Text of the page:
“We are looking at this market closely to see how we can bring out regulations that will help investors protect their investment in blockchain,” Yuguda was reported to have said by Reuters in a virtual interview in Abuja.

He did not provide a time frame for issuing regulations but said the SEC will step in with regulations once crypto is allowed within the Nigerian banking system.

The SEC has sought to regulate crypto on the grounds that they qualify as securities transactions.

Nigeria is one of the biggest markets for crypto trading, but in February the Central Bank of Nigeria (CBN) banned banks from transacting or facilitating deals in cryptocurrencies.

The use of bitcoin, the original and biggest cryptocurrency, has boomed in Nigeria in recent years, driven by payments from small businesses and a weakening naira currency, which makes it difficult to get the U.S. dollars needed to import goods or services.

Yuguda said the commission has been in talks with the CBN, part of which led to the plan by the regulatory bank to launch the country’s digital currency, e-naira.

The commission is seeking to work with fintech firms to boost the marketing of domestic securities to prevent capital flight.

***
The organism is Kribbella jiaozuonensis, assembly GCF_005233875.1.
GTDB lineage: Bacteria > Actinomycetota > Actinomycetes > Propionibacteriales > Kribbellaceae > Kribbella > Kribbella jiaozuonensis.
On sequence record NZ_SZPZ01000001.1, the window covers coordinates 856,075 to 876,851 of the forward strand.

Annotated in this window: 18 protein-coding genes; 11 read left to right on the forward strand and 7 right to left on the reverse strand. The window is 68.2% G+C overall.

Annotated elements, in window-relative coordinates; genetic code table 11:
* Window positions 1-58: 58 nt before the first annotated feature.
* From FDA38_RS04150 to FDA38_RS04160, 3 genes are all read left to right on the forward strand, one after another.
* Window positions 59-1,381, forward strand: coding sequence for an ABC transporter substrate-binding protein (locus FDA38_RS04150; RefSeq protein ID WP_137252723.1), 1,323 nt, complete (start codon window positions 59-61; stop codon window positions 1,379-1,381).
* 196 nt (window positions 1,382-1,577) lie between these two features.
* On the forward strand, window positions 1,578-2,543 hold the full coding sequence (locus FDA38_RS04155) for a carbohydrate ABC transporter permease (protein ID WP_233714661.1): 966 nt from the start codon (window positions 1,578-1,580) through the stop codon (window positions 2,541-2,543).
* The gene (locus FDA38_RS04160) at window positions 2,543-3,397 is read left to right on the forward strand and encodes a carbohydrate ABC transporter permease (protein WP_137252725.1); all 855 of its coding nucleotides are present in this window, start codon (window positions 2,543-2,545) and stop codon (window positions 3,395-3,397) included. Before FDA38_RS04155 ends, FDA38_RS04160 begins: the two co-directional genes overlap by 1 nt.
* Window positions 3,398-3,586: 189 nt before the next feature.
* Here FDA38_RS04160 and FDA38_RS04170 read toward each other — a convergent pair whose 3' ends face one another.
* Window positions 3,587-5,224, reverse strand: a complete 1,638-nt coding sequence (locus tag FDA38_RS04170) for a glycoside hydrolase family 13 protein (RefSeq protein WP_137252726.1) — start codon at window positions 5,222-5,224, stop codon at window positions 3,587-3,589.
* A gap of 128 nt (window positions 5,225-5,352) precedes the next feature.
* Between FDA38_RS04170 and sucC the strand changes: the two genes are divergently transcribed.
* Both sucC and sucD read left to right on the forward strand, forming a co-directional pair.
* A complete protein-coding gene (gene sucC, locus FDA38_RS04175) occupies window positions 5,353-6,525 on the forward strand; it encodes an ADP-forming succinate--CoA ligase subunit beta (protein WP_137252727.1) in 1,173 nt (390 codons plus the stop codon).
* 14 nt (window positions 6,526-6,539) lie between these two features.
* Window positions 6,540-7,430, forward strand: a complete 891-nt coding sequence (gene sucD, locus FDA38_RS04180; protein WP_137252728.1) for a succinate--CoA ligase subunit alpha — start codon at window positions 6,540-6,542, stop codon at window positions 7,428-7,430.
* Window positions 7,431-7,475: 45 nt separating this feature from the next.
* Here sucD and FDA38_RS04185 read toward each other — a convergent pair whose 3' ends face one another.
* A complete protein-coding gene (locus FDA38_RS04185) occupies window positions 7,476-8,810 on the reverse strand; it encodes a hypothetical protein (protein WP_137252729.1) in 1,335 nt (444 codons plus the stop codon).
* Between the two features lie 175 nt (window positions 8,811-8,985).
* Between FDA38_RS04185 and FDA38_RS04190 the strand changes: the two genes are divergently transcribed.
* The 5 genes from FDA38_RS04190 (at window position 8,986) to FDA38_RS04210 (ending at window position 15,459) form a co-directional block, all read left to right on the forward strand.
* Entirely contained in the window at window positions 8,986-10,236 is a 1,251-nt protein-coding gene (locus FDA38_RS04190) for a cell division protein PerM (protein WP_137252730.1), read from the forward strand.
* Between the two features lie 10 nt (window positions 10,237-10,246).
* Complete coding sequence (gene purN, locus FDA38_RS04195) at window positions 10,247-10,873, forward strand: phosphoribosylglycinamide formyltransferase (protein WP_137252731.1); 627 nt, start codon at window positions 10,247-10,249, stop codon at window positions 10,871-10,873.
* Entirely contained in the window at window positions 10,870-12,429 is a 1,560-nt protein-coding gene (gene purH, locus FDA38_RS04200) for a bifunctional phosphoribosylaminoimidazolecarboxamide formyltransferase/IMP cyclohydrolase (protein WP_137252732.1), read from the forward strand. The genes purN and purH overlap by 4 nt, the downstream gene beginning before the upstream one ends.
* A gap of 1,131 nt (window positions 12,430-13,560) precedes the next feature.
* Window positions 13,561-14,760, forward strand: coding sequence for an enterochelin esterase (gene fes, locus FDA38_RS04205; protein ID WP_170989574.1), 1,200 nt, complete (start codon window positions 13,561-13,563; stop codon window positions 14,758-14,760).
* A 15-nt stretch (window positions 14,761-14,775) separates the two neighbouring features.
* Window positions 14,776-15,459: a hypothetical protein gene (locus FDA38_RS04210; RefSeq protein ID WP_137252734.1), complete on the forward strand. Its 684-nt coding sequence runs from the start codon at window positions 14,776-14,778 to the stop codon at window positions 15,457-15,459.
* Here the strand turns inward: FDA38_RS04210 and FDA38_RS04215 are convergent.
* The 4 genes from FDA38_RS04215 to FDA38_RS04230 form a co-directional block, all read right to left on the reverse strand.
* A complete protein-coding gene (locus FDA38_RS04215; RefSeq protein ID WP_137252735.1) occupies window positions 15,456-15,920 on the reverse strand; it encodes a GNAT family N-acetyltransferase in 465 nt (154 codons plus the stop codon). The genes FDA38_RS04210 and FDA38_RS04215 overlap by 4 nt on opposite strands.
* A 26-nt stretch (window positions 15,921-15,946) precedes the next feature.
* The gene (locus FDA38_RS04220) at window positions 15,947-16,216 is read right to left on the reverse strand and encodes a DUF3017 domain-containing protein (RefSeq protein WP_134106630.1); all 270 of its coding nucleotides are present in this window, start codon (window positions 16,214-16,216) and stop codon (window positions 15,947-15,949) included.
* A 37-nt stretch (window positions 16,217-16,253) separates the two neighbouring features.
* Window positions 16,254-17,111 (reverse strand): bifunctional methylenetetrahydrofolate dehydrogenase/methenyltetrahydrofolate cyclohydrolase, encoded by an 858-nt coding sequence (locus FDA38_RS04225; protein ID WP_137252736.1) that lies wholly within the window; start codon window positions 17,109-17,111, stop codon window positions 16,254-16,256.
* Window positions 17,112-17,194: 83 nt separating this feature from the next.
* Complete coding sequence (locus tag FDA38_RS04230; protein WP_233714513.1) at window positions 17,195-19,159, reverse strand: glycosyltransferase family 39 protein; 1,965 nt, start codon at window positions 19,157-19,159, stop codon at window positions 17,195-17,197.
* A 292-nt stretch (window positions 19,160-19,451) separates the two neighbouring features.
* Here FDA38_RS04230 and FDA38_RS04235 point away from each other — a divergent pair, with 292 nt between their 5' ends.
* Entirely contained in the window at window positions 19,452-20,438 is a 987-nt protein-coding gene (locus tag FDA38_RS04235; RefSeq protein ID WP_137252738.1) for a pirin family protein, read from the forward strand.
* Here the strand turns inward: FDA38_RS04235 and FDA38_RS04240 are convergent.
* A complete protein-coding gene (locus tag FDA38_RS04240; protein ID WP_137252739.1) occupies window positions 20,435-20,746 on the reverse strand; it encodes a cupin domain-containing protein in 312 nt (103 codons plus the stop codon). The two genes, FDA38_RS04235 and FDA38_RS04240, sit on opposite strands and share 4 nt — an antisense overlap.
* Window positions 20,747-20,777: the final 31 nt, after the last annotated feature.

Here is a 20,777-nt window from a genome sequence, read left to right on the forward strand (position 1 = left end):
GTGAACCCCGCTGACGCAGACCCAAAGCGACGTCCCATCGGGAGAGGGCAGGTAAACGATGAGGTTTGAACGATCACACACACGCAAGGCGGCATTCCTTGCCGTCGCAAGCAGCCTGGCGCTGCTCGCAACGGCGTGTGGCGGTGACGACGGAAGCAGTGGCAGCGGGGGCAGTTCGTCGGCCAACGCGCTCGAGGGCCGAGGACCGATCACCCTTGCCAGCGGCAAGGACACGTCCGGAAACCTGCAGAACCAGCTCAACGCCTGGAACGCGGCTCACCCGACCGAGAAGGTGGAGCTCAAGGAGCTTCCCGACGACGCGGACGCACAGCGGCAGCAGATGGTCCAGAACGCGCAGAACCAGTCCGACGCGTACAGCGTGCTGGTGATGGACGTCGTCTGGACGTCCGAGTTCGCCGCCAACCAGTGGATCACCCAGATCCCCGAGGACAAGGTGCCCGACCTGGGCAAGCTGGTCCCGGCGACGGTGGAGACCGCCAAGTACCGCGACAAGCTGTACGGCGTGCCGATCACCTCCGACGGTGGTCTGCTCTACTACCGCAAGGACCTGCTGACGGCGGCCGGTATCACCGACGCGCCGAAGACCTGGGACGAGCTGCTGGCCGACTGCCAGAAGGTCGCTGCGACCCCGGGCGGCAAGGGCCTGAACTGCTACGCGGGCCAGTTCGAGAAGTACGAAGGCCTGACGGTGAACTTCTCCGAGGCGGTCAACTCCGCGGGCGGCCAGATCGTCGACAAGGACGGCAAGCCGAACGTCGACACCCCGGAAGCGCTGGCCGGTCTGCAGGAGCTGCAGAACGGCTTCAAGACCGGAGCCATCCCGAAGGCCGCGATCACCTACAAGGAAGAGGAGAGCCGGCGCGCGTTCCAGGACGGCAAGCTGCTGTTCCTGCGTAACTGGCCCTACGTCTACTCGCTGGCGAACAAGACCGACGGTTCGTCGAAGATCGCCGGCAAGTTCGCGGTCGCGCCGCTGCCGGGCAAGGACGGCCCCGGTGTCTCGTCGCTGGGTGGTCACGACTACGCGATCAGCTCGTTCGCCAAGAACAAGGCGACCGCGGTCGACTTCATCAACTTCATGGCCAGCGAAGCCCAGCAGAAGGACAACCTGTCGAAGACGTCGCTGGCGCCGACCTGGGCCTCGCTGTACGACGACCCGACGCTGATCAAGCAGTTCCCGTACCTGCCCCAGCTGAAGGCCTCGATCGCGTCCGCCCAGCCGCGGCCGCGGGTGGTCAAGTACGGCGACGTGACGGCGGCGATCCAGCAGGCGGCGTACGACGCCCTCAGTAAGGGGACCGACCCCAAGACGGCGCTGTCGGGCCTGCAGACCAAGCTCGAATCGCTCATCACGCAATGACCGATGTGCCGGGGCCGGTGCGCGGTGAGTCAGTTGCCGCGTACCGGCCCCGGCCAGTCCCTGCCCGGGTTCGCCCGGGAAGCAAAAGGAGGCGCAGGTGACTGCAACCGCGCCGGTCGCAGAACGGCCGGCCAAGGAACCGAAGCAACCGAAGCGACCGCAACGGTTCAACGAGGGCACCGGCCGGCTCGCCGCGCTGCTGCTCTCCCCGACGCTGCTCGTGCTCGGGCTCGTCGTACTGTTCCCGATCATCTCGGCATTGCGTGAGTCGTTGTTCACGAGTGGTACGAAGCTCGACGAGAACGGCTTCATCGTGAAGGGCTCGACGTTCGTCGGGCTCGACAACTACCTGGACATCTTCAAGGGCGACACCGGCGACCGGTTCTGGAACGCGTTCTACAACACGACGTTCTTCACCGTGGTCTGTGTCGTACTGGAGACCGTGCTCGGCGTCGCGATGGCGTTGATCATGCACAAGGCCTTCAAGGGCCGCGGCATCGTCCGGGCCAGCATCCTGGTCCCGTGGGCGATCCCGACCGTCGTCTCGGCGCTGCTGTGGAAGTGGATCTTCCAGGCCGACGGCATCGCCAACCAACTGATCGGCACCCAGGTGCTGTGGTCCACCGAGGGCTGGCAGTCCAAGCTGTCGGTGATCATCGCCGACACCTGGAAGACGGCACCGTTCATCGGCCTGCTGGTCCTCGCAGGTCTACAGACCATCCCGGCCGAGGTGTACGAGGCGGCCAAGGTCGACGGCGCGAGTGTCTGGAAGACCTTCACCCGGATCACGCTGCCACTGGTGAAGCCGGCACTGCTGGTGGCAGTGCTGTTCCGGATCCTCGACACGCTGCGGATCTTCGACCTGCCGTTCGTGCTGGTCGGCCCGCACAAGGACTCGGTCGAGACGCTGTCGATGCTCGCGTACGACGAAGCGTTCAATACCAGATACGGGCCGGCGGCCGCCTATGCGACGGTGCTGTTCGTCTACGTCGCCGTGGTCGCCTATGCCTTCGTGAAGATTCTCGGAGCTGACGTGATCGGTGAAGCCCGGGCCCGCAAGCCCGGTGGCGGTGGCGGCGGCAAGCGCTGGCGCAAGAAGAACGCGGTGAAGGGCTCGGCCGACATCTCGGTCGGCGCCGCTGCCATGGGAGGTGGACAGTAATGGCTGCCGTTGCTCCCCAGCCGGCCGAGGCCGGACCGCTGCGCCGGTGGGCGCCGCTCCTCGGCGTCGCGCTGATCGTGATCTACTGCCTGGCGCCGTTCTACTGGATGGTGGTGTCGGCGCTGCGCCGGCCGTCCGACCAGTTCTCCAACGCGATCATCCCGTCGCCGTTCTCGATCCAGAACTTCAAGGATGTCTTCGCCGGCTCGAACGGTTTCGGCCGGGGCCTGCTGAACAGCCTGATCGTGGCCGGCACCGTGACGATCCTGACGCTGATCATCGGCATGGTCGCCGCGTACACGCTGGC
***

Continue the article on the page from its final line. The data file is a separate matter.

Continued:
The central bank this month blocked the accounts of six firms for allegedly sourcing funds from illegal foreign exchange operators to buy foreign securities and cryptocurrencies.

He said the SEC is looking to boost savings through investment schemes, which currently have over N4 trillion under management split between public and private fund managers.

Yuguda said the regulator has asked private managers to put in place custody arrangements to protect investors.

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In 4 Years 92 Percent Of Investment Opportunities Lost in Nigeria

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Within the period of 2017 and 2020, Africa’s largest economy, Nigeria has lost over 92 percent of investment available to the country. The loss in investment sums up about $188.29 billion.

According to the report of the Nigerian Investment Promotion Commission (NIPC) on “Investment announcements versus FDI (Foreign Direct Investments) Inflow in Nigeria, 2017 – 2020” the discrepancies between the FDI announcement and actual FDI inflow were revealed. The commission stated that the actual inflow of FDI into Nigeria was 7.65 percent of the total FDI announcements.

This is an affirmation that the FDI announced by the commission did not materialize or translate to actual investment inflow.

In the period 2017 to 2020, the NIPC FDI announcement stood at $203,89 billion, however, the actual FDI within the same period was $15.6 billion and unmaterialized FDI announced was $188.29 billion.